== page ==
But woe unto you that are rich! for you have received your consolation.
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Ambrose of Milan
But although in the abundance of wealth many are the allurements to crime, yet many also are the incitements to virtue. Although virtue requires no support, and the offering of the poor man is more commendable than the liberality of the rich, still it is not those who possess riches, but those who know not how to use them, that are condemned by the authority of the heavenly sentence. For as that poor man is more praiseworthy who gives without grudging, so is the rich man more guilty, who ought to return thanks for what he has received, and not to hide without using it the sum which was given him for the common good. It is not therefore the money, but the heart of the possessor which is in fault. And though there be no heavier punishment than to be preserving with anxious fear what is to serve for the advantage of successors, yet since the covetous desires are fed by a certain pleasure of amassing, they who have had their consolation in the present life, have lost an eternal reward. We ...
Now it is plain that the rule of abstinence is necessary, because the Apostle mentions it among the fruits of the Spirit. For the subjection of the body is by nothing so obtained as by abstinence, whereby, as it were a bridle, it becomes us to keep in check the fervor of youth. Abstinence then is the putting to death of sin, the extirpation of passions, the beginning of the spiritual life, blunting in itself the sting of temptations. But lest there should be any agreement with the enemies of God, we must accept every thing as the occasion requires, to show, that to the pure all things are pure, by coming indeed to the necessaries of life, but abstaining altogether from those which conduce to pleasure. But since it is not possible that all should keep the same hours, or the same manner, or the same proportion, still let there be one purpose, never to wait to be filled, for fullness of stomach makes the body itself also unfit for its proper functions, sleepy, and inclined to what is hurt...
Woe to you that are full, for you shall be hungry. That rich man clothed in blue was full, feasting sumptuously every day, but endured in hunger that dreadful “woe,” when from the finger of Lazarus, whom he had despised, he begged a drop of water.
In another way. If those are happy who always hunger after the works of righteousness, they on the other hand are counted to be unhappy, who, pleasing themselves in their own desires, suffer no hunger after the true good. It follows, Woe to you who laugh
But because flattery being the very nurse of sin, like oil to the flames, is wont to minister fuel to those who are on fire with sin, he adds, Woe to you when all men shall speak well of you.
By the false prophets are meant those, who to gain the favor of the multitude attempt to predict future events. The Lord on the mountain pronounces only the blessings of the good, but on the plain he describes also the“woe” of the wicked, because the yet uninstructed hearers must ...
But woe unto you that are rich, for ye have received your consolation. To the four beatitudes Christ, by antithesis, opposes as many states of misery and unhappiness.
The poor are blessed for all eternity, but the rich receive in this world their consolation; the hungry shall be satisfied with good things, but those that are full now shall be sent empty away. They who weep here shall hereafter rejoice, but for those who laugh now there is reserved a future of mourning; and those that are spoken well of by their fellow men, are laying up for themselves an eternity of woe.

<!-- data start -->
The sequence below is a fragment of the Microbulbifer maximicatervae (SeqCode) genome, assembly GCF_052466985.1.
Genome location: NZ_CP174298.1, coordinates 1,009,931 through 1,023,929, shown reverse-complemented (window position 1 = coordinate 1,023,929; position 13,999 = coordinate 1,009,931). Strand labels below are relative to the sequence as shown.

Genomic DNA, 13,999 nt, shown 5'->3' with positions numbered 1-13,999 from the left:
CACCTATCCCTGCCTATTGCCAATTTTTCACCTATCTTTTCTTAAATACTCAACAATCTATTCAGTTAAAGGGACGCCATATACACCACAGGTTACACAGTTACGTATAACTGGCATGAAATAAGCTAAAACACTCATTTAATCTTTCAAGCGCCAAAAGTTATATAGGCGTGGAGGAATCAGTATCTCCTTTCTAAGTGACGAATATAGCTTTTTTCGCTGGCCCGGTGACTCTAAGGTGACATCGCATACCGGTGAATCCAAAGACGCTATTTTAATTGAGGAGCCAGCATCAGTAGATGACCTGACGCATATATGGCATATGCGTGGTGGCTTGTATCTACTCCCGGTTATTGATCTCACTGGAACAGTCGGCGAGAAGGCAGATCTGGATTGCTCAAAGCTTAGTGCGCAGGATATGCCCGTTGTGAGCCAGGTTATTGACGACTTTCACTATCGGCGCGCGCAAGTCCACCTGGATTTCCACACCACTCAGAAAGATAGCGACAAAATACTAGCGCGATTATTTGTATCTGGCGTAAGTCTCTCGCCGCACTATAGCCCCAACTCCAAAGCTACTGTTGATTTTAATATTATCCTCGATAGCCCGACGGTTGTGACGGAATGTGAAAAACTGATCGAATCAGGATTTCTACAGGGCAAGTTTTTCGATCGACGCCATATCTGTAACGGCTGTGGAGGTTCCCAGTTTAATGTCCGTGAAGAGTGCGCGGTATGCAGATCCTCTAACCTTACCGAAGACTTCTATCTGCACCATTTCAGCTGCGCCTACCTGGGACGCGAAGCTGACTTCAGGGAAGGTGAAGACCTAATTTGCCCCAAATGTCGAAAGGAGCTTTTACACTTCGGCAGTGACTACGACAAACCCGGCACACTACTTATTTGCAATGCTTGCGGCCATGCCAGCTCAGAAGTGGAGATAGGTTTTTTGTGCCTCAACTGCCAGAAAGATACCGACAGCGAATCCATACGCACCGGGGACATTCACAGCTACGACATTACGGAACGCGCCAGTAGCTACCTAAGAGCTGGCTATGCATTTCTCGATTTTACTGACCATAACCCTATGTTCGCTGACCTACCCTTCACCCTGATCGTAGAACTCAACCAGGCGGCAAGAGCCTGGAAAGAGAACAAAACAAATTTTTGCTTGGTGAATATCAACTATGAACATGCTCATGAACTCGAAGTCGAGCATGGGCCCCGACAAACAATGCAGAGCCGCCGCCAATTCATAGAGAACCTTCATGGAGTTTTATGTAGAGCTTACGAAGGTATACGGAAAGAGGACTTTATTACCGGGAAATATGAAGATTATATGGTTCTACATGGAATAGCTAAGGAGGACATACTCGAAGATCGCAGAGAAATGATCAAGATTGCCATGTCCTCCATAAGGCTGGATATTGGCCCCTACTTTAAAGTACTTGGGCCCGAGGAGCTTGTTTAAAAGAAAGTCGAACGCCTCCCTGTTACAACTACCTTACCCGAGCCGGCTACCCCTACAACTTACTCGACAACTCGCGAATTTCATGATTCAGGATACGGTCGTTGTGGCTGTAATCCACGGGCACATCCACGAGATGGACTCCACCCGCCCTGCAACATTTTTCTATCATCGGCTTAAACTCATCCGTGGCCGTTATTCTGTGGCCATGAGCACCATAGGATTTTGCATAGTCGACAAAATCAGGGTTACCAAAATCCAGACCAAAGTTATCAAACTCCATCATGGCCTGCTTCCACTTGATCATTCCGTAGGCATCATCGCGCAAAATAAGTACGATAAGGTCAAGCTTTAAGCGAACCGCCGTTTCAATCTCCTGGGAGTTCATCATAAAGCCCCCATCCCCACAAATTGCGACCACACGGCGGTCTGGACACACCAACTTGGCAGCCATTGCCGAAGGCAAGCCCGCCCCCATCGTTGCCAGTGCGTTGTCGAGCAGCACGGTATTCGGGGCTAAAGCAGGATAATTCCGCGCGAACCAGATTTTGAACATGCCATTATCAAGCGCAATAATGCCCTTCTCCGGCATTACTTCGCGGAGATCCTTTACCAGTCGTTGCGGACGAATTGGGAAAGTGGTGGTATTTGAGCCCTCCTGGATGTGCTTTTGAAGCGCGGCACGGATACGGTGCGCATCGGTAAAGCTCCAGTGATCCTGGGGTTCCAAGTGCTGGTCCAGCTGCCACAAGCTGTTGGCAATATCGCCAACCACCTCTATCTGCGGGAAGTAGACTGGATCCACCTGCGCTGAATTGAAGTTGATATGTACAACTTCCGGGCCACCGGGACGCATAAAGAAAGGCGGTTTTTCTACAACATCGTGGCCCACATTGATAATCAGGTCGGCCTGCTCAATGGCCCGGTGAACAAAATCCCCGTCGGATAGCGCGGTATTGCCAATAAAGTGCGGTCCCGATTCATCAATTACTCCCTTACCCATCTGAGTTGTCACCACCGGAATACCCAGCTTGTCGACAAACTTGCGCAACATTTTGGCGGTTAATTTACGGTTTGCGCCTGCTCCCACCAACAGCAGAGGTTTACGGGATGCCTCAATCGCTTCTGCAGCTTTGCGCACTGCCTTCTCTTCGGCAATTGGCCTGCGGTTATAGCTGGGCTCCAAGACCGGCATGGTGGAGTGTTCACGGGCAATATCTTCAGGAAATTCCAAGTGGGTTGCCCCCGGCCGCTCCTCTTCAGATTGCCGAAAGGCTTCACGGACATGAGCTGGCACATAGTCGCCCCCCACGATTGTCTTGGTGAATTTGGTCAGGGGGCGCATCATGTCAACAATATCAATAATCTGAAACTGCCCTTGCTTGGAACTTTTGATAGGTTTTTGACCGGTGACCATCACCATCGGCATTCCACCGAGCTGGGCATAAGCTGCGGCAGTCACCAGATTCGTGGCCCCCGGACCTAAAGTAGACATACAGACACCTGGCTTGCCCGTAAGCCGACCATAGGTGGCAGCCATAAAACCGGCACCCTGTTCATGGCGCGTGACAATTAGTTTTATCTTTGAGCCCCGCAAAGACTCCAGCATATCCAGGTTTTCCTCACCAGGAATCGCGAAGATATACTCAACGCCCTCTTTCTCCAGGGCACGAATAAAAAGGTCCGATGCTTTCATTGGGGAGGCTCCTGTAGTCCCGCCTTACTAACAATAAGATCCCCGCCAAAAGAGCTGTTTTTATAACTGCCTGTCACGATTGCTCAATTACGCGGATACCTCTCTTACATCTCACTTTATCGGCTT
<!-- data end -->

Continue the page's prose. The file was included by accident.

For ÎŸÏ…Ì‰Ì€Î±Î¹Ì€, Latin væ, as S. Gregory points out (Hom. ix. on Ezekiel), oftentimes in Scripture denotes the wrath of God and everlasting punishment. Hence this word is here used by Christ partly as a lament over the future and eternal misery of the worldly, (S. Chrysostom, Hom44ad pop.); partly as a prophecy of it (Titus); partly as threatening and decreeing such punishment against them (Tertullian, bk. iv. aga...
Jesus Christ having declared how meritorious poverty of spirit was to eternal life, proceeds to denounce heavy chastisements upon the rich and proud. (St. Cyril in St. Thomas Aquinas)
Although in great riches there are great inducements to sin, yet there are not wanting even in that state great incitements to virtue; neither is this woe aimed against those who abound in affluence; but against "those who abuse that affluence which Providence has bestowed upon them: Non enim census, sed affectus, in crimine est. "(St. Ambrose)
For this expression, woe, is always said in the Scriptures to those who cannot escape from future punishment.
But tell me, why are you distracting and wasting yourself away with pleasures, who must stand before the awful judgment, and give account of all things done here? .
What is said here is not opposed to what our Lord says elsewhere, Let your light shine before men; that is, that we should be eager to do good for the glory of God, not our own. For vain-glory is a baneful thing, and from hence springs iniquity, and despair, and avarice, the mother of evil. But if you seek to turn away from this, ever raise your eyes to God, and be content with that glory which is from Him. For if in all things we must choose the more learned for judges, how do you trust to the many the decision of virtue, and not rather to Him, who before all others know it, and can give and reward it, whose glory therefore if you desire, avoid the praise of men. For no one more excites our admiration thanhe who re...